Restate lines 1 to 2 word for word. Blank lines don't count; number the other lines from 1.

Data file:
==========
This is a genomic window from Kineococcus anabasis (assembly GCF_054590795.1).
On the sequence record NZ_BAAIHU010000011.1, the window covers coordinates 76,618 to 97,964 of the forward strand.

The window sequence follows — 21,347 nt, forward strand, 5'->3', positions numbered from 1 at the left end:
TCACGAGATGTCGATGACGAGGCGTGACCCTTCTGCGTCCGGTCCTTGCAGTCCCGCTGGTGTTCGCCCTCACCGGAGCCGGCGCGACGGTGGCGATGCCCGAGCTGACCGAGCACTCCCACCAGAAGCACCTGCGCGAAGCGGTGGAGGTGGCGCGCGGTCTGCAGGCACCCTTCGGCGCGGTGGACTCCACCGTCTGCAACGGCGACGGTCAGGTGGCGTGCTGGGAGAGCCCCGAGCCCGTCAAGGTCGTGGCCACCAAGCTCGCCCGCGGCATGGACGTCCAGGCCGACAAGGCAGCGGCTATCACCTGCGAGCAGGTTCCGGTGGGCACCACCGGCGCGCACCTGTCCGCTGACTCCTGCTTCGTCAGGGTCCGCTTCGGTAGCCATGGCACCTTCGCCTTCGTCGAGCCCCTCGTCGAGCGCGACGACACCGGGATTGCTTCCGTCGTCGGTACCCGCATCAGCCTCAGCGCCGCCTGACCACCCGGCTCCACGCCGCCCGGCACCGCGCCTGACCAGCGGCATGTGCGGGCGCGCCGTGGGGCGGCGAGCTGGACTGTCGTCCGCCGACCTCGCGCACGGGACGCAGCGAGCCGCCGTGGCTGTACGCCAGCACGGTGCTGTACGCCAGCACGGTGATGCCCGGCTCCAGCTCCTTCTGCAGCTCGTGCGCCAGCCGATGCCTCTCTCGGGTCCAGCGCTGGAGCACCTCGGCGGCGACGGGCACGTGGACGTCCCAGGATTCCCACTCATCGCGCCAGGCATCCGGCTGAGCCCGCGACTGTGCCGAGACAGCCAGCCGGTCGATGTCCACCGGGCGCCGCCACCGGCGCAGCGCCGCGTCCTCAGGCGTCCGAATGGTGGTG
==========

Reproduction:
This is a genomic window from Kineococcus anabasis (assembly GCF_054590795.1).
On the sequence record NZ_BAAIHU010000011.1, the window covers coordinates 76,618 to 97,964 of the forward strand.